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Paul, Weiss and co-counsel The Legal Aid Society and the Center for Constitutional Rights, together with the N.Y. Attorney General, achieved a significant victory when the Second Circuit Court of Appeals upheld the district court’s granting of a preliminary injunction against the Trump administration’s “public charge” rule. The rule allows the federal government to deny admission and legal status to immigrants who are considered likely to receive public benefits, such as Medicaid, food stamps and housing vouchers. The rule was permitted to take effect in February 2020, after the U.S. Supreme Court stayed an October 2019 order by a Manhattan district court judge blocking the rule nationwide. The Second Circuit agreed that a preliminary injunction was warranted, but limited the scope from nationwide to just New York, Connecticut and Vermont.
In a unanimous decision, a three-judge panel held that the rule is likely contrary to the immigration law set by Congress, and arbitrary and capricious. As the court noted: “Accepting help that is offered to elevate one to a higher standard of living, help that was created by Congress for that precise purpose, does not mean a person is not self-sufficient — particularly when such programs are available not just to persons living in abject poverty but to a broad swath of low- and moderate-income Americans, including those who are productively employed. DHS goes too far in assuming that all those who participate in non-cash benefits programs would be otherwise unable to meet their needs and that they can thus be categorically considered ‘public charges.’ Its unsupported and conclusory claim that receipt of such benefits indicates an inability to support oneself does not satisfy DHS’s obligation to explain its actions.”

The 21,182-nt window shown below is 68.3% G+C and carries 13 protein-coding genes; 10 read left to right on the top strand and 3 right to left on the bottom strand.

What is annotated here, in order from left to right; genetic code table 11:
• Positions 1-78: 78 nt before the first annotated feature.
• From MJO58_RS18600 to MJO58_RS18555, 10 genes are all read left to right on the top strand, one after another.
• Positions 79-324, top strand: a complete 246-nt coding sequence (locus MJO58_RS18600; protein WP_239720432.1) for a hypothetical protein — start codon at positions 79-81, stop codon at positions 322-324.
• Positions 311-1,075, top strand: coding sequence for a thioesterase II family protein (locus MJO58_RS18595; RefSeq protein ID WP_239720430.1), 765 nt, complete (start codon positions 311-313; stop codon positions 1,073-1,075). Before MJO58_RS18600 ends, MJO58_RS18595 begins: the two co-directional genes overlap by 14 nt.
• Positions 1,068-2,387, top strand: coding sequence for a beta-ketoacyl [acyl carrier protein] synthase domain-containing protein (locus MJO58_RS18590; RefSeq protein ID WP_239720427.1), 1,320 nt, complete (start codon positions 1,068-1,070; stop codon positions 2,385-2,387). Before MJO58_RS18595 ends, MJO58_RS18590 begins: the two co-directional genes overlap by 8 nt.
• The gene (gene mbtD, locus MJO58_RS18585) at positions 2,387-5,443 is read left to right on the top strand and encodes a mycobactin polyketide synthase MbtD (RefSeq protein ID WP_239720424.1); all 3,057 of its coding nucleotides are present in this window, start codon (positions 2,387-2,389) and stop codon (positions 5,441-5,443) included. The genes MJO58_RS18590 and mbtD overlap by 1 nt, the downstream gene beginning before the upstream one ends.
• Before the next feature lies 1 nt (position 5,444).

On July 29, the same federal district court that blocked the rule in October 2019 again issued a nationwide injunction blocking the rule for the duration of the public health crisis caused by the COVID-19 pandemic. That decision followed successful argument by Paul, Weiss and co-counsel, along with state and city plaintiffs, that the rule has exacerbated the spread of the disease by deterring people from seeking needed health care and chilling the use of other benefits. The court also enjoined the Department of State from applying its parallel “public charge” rules, including the president’s Health Care Proclamation, to applicants for visas at U.S. embassies and consulates abroad.
Paul, Weiss and co-counsel are representing Make the Road New York, African Services Committee, Asian American Federation, Catholic Charities Community Services (Archdiocese of New York) and Catholic Legal Immigration Network as organizational plaintiffs in the case.
The Paul, Weiss team includes litigation partner Andrew Ehrlich, counsel Jonathan Hurwitz and associates Elana Beale, Amy Bowles, Avery Burrell, Christopher Filburn, David Kimball-Stanley, Chloe Lewis, Robert O’Loughlin, Richard Medina, Daniel Myerson, Leah Park, Daniel Sinnreich, Hilary Udow and Brittney Xu.